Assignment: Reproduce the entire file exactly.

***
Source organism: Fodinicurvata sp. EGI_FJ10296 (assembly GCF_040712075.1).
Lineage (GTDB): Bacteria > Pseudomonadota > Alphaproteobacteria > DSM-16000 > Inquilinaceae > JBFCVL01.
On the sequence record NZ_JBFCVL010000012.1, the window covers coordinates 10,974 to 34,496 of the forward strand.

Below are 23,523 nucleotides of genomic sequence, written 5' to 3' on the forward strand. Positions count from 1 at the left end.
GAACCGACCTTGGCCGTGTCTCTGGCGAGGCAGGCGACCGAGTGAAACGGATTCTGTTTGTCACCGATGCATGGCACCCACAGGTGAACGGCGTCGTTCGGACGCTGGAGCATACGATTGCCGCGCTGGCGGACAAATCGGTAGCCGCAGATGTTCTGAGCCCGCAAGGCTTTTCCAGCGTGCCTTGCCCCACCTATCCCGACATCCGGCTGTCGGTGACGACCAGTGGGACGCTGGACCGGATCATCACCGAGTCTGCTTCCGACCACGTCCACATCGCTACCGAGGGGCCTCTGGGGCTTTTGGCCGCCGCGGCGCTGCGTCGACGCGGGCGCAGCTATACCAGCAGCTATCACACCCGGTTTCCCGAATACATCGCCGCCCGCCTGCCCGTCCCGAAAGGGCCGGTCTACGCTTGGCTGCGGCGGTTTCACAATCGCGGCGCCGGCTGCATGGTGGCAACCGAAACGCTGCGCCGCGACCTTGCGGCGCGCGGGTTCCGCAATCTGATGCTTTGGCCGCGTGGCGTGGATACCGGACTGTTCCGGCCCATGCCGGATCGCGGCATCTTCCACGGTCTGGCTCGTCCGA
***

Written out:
Source organism: Fodinicurvata sp. EGI_FJ10296 (assembly GCF_040712075.1).
Lineage (GTDB): Bacteria > Pseudomonadota > Alphaproteobacteria > DSM-16000 > Inquilinaceae > JBFCVL01.
On the sequence record NZ_JBFCVL010000012.1, the window covers coordinates 10,974 to 34,496 of the forward strand.

Below are 23,523 nucleotides of genomic sequence, written 5' to 3' on the forward strand. Positions count from 1 at the left end.
GAACCGACCTTGGCCGTGTCTCTGGCGAGGCAGGCGACCGAGTGAAACGGATTCTGTTTGTCACCGATGCATGGCACCCACAGGTGAACGGCGTCGTTCGGACGCTGGAGCATACGATTGCCGCGCTGGCGGACAAATCGGTAGCCGCAGATGTTCTGAGCCCGCAAGGCTTTTCCAGCGTGCCTTGCCCCACCTATCCCGACATCCGGCTGTCGGTGACGACCAGTGGGACGCTGGACCGGATCATCACCGAGTCTGCTTCCGACCACGTCCACATCGCTACCGAGGGGCCTCTGGGGCTTTTGGCCGCCGCGGCGCTGCGTCGACGCGGGCGCAGCTATACCAGCAGCTATCACACCCGGTTTCCCGAATACATCGCCGCCCGCCTGCCCGTCCCGAAAGGGCCGGTCTACGCTTGGCTGCGGCGGTTTCACAATCGCGGCGCCGGCTGCATGGTGGCAACCGAAACGCTGCGCCGCGACCTTGCGGCGCGCGGGTTCCGCAATCTGATGCTTTGGCCGCGTGGCGTGGATACCGGACTGTTCCGGCCCATGCCGGATCGCGGCATCTTCCACGGTCTGGCTCGTCCGA